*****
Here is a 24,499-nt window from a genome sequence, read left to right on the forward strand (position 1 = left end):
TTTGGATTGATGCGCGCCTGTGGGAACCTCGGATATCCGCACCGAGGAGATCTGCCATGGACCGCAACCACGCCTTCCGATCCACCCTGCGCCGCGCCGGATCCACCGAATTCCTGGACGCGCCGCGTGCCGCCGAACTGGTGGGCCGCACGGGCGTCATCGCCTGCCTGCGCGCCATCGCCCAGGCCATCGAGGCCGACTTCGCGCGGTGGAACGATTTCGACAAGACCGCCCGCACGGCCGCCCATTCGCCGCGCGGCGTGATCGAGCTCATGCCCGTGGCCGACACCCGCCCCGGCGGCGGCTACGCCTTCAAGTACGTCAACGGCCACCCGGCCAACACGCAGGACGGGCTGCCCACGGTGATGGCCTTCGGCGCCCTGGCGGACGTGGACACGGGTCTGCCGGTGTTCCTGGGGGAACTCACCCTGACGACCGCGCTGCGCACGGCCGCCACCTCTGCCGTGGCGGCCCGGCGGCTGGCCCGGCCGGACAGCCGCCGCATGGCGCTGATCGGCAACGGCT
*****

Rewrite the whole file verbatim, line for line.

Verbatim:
Here is a 24,499-nt window from a genome sequence, read left to right on the forward strand (position 1 = left end):
TTTGGATTGATGCGCGCCTGTGGGAACCTCGGATATCCGCACCGAGGAGATCTGCCATGGACCGCAACCACGCCTTCCGATCCACCCTGCGCCGCGCCGGATCCACCGAATTCCTGGACGCGCCGCGTGCCGCCGAACTGGTGGGCCGCACGGGCGTCATCGCCTGCCTGCGCGCCATCGCCCAGGCCATCGAGGCCGACTTCGCGCGGTGGAACGATTTCGACAAGACCGCCCGCACGGCCGCCCATTCGCCGCGCGGCGTGATCGAGCTCATGCCCGTGGCCGACACCCGCCCCGGCGGCGGCTACGCCTTCAAGTACGTCAACGGCCACCCGGCCAACACGCAGGACGGGCTGCCCACGGTGATGGCCTTCGGCGCCCTGGCGGACGTGGACACGGGTCTGCCGGTGTTCCTGGGGGAACTCACCCTGACGACCGCGCTGCGCACGGCCGCCACCTCTGCCGTGGCGGCCCGGCGGCTGGCCCGGCCGGACAGCCGCCGCATGGCGCTGATCGGCAACGGCT